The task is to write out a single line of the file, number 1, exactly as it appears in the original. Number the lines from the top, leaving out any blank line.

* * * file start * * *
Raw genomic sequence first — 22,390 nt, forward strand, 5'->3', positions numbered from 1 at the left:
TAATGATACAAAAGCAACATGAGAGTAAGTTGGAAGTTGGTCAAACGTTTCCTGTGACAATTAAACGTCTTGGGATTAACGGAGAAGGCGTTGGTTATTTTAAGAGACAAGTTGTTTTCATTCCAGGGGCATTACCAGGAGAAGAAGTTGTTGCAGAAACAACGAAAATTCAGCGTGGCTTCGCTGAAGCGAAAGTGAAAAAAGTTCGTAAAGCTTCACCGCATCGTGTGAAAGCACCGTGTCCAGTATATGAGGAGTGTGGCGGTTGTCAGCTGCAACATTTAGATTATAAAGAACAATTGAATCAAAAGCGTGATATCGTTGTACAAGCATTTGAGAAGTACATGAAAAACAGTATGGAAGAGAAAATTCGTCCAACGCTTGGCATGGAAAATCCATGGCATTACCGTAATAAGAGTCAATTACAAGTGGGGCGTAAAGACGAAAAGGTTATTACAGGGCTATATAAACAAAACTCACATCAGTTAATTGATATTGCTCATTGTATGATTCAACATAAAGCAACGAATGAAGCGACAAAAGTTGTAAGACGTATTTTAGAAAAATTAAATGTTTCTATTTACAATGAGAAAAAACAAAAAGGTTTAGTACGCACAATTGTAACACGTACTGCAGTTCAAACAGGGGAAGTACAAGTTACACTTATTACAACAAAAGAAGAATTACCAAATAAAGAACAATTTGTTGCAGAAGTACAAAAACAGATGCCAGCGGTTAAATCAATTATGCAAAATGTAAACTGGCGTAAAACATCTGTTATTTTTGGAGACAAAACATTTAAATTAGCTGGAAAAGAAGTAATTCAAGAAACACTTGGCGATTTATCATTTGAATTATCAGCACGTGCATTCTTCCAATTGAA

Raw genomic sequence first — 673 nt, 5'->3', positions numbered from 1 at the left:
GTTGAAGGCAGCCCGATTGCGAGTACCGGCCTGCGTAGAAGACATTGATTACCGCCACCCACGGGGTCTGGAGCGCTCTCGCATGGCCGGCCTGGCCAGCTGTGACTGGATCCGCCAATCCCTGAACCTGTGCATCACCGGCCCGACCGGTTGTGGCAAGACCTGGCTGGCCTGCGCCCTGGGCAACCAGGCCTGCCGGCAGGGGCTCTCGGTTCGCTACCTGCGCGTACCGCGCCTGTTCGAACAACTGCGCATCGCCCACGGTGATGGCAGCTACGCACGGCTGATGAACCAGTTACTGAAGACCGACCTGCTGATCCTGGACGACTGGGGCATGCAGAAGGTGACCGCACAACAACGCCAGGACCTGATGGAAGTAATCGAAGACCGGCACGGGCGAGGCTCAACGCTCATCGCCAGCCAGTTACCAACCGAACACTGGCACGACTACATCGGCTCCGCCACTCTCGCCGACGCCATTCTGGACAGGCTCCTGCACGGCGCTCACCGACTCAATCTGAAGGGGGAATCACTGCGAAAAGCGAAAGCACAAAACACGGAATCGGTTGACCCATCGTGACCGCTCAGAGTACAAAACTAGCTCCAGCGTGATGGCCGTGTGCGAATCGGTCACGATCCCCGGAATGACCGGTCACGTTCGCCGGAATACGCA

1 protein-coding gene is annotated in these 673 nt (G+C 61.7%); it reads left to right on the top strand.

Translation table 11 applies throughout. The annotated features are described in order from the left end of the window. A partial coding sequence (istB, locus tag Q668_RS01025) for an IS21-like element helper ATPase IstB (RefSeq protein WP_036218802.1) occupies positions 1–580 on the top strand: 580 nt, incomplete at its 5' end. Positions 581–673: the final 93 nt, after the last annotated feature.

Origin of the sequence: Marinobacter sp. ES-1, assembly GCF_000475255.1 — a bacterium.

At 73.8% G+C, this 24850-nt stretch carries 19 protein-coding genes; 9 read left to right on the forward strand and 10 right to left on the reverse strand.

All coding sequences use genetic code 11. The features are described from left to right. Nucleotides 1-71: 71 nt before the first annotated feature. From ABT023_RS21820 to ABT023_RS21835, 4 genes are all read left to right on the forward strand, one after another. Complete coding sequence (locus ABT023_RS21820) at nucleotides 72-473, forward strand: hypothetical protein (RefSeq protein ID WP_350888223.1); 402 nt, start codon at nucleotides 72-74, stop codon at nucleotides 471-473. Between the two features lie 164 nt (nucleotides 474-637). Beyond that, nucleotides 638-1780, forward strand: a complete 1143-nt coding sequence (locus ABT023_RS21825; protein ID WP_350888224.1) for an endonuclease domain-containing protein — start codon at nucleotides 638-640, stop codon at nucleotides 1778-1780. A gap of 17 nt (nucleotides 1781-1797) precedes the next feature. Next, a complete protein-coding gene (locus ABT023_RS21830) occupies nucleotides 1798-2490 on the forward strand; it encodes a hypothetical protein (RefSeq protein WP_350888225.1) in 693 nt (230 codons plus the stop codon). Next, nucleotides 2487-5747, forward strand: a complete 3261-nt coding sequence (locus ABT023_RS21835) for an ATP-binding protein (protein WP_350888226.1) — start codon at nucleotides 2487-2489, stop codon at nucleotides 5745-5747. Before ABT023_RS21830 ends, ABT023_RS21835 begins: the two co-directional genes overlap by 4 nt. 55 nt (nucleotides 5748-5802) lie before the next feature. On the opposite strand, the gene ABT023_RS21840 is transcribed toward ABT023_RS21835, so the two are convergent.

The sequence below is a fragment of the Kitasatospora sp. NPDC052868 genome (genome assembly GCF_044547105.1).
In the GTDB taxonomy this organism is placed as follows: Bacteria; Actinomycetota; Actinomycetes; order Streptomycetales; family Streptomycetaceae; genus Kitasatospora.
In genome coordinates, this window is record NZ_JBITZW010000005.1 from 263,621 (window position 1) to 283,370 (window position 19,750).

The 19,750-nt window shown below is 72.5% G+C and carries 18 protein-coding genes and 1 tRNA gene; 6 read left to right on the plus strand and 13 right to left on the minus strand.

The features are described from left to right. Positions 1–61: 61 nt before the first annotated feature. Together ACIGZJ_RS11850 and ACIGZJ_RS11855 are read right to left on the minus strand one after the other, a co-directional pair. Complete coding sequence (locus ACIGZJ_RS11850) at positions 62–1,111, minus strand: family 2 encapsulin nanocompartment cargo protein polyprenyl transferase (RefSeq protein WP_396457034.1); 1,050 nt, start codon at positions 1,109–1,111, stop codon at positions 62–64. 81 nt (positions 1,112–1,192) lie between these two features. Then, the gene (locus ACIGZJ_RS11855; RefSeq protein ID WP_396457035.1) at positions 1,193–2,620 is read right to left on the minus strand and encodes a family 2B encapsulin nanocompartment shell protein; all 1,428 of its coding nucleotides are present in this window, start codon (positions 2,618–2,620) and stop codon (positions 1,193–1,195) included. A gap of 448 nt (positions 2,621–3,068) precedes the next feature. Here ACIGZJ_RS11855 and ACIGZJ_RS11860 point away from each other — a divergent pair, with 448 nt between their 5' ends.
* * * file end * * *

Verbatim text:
Raw genomic sequence first — 22,390 nt, forward strand, 5'->3', positions numbered from 1 at the left: